Jessica Seinfeld has been cleared of plagiarism charges leveled against her by Missy Chase Lapine, a cookbook author. Turns out, Seinfeld didn't need anyone's help to figure out how to sneak carrots into spaghetti sauce, or whatever it is that she endorses in her cookbook, Deceptively Delicious: Simple Secrets to Get Your Kids Eating Good Food.

So Jessica Seinfeld has been vindicated, but her husband, the inimitable Jerry ("Master of the Domain") Seinfeld, sort of wrecked everything by making a comment about Lapine (he figured out how to compare her to Lee Harvey Oswald, apparently) on the Letterman show. Now the family Seinfeld could be in for another lawsuit -- this one, because Jerry turned what could have been a book promotion (for his wife's book, but still) on David Letterman's show into an opportunity to further ruffle the feathers of Ms. Lapine.

Those of us who followed Jerry's sitcom knows how this story is likely to end: four old friends, sitting in a jail cell, bickering with one another while simultaneously figuring out how to sneak some veggies into the prison food.

Ah, Jerry. Jerry, Jerry, Jerry. Leave it to you to turn a book promotion opportunity into a potential fiasco. What are we going to do with you, my friend?

Tuesday, September 08, 2009

Blogs are alive and well as part of book promotion campaigns.

You want people to know about your book Web site, so you need to drive traffic to your book Web site. It's part of your book promotion strategy.

That's why blogging has been part of your book promotion strategy for so long. You blog, and -- assuming your blog lives on the Web site for your book -- visitors (and potential book buyers) come to your site.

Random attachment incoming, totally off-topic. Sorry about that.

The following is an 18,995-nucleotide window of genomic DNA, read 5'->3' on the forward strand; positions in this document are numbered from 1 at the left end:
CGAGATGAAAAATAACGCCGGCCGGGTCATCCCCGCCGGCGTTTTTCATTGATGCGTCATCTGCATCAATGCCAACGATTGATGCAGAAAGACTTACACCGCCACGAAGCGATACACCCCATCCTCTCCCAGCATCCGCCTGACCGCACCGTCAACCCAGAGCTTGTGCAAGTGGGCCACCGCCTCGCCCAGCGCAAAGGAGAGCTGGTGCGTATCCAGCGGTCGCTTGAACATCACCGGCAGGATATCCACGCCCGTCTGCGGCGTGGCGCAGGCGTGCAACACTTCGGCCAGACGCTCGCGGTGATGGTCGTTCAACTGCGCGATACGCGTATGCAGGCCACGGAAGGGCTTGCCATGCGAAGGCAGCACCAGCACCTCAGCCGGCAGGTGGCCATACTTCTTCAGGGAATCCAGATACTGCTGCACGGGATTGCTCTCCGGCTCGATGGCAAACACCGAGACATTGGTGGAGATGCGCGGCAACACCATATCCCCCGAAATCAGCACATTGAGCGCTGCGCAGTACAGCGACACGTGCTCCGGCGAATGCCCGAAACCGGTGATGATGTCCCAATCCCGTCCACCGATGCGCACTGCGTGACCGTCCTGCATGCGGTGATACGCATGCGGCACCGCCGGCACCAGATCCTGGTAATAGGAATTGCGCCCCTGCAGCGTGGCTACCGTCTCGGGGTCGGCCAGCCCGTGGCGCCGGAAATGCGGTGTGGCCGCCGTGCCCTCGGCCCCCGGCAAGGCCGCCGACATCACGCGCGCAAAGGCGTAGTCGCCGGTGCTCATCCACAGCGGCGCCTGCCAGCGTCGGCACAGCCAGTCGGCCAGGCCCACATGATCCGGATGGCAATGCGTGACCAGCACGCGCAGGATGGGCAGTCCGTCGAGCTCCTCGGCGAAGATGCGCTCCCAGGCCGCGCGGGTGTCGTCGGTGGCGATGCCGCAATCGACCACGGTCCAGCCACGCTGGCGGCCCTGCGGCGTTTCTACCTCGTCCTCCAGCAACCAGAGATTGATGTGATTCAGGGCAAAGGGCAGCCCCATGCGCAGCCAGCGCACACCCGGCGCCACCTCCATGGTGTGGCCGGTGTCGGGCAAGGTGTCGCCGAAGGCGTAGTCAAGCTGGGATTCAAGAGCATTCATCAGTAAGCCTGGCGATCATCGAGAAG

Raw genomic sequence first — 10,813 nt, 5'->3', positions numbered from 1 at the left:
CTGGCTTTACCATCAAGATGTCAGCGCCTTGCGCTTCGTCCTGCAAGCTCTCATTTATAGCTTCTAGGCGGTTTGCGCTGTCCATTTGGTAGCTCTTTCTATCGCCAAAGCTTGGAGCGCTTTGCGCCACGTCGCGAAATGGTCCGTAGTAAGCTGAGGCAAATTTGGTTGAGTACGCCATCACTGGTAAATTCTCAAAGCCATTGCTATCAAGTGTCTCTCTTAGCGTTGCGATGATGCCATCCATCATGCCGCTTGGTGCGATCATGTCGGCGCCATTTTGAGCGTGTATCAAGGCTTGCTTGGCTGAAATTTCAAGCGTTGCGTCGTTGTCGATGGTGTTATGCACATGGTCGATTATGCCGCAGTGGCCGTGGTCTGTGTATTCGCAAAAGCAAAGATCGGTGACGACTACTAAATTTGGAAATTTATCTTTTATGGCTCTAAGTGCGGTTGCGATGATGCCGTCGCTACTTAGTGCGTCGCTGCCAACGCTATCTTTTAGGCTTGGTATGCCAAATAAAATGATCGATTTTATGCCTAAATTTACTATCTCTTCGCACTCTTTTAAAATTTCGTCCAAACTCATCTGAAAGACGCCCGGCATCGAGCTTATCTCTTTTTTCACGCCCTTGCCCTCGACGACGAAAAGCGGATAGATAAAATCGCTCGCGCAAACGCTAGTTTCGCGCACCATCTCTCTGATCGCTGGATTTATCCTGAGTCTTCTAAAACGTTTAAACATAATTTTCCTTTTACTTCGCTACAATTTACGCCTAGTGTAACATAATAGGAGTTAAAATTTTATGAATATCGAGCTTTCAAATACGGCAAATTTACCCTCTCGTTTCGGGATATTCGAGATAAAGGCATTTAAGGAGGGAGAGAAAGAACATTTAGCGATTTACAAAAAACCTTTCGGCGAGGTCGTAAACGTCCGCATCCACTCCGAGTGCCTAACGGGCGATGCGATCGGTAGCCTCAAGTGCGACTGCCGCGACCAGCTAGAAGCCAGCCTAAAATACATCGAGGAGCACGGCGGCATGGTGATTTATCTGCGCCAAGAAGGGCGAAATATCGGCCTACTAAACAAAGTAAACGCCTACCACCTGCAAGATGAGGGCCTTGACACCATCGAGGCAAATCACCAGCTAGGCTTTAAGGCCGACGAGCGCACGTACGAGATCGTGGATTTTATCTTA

But with the rise of social networking venues such as Twitter and Facebook, has blogging become irrelevant to a publicity campaign? No, according to the pundits at Webpronews. In fact, the writer Chris Crum cited the case of Alice.com which sells household goods directly to consumers and bypasses retailers as an example of a site whose traffic comes primarily through the word-of-mouth created by bloggers.

Granted, Alice.com isn't a book Web site, and household goods don't include books. However, the principle still applies: blogging creates buzz, and creating buzz is the goal of every book publicity campaign.

So if you're tempted to switch from blogging to micro-blogging, wait awhile. The time may come when distilling your messages to 140 characters is the only way to go ... but that time isn't here yet.

Friday, September 04, 2009

Death by brain tumor is a lousy way to get book publicity opportunities.

Death by brain tumor is a lousy way to get book publicity opportunities. But it is one way to do it.

You may have heard by now that the first print run for Senator Ted Kennedy's posthumous memoir is -- are you sitting down? -- 1.5 million copies. That's not a typo. Hachette Book Group actually is printing 1.5 million copies of a memoir.

I found that memoir in the news three times this morning without even trying -- once in the newspaper I was reading with my coffee (the Boston Herald), once in the online version of the Washington Post, and once on MediaBistro. If I'd spent 3 minutes proactively looking for mentions of True Compass, I would probably have found 20 of them.

And do you want to hear the strangest prediction? I'll bet those 1.5 million copies of Ted's memoir will sell. They'll sell not only because of all the book promotion the memoir will receive, but they will sell because of the respect we have for the senator. They will sell because of the grief we feel because of his passing. Finally, they will sell because who in the world doesn't want to know what Ted Kennedy has to say about JFK's assassination, and how it really felt to lose two brothers to those maniacs?